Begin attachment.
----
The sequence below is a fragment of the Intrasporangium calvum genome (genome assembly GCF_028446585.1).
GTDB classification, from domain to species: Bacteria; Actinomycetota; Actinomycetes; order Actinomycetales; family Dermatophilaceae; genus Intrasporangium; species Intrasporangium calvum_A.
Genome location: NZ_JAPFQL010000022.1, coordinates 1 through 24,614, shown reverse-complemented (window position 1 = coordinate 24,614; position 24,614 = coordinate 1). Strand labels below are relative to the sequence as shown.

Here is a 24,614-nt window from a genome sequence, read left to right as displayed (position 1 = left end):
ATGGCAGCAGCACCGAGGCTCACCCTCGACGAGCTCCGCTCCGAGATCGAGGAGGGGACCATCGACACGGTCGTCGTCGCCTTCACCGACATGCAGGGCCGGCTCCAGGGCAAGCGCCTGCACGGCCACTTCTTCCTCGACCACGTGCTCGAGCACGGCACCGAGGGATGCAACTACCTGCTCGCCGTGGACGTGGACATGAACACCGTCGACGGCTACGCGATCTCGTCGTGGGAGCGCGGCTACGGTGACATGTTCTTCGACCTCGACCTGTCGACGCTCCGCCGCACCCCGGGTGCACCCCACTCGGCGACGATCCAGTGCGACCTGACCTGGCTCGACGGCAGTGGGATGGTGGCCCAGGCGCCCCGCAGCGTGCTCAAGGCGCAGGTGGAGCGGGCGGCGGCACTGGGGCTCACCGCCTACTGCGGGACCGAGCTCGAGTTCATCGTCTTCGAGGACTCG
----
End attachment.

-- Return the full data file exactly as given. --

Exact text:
The sequence below is a fragment of the Intrasporangium calvum genome (genome assembly GCF_028446585.1).
GTDB classification, from domain to species: Bacteria; Actinomycetota; Actinomycetes; order Actinomycetales; family Dermatophilaceae; genus Intrasporangium; species Intrasporangium calvum_A.
Genome location: NZ_JAPFQL010000022.1, coordinates 1 through 24,614, shown reverse-complemented (window position 1 = coordinate 24,614; position 24,614 = coordinate 1). Strand labels below are relative to the sequence as shown.

Here is a 24,614-nt window from a genome sequence, read left to right as displayed (position 1 = left end):
ATGGCAGCAGCACCGAGGCTCACCCTCGACGAGCTCCGCTCCGAGATCGAGGAGGGGACCATCGACACGGTCGTCGTCGCCTTCACCGACATGCAGGGCCGGCTCCAGGGCAAGCGCCTGCACGGCCACTTCTTCCTCGACCACGTGCTCGAGCACGGCACCGAGGGATGCAACTACCTGCTCGCCGTGGACGTGGACATGAACACCGTCGACGGCTACGCGATCTCGTCGTGGGAGCGCGGCTACGGTGACATGTTCTTCGACCTCGACCTGTCGACGCTCCGCCGCACCCCGGGTGCACCCCACTCGGCGACGATCCAGTGCGACCTGACCTGGCTCGACGGCAGTGGGATGGTGGCCCAGGCGCCCCGCAGCGTGCTCAAGGCGCAGGTGGAGCGGGCGGCGGCACTGGGGCTCACCGCCTACTGCGGGACCGAGCTCGAGTTCATCGTCTTCGAGGACTCG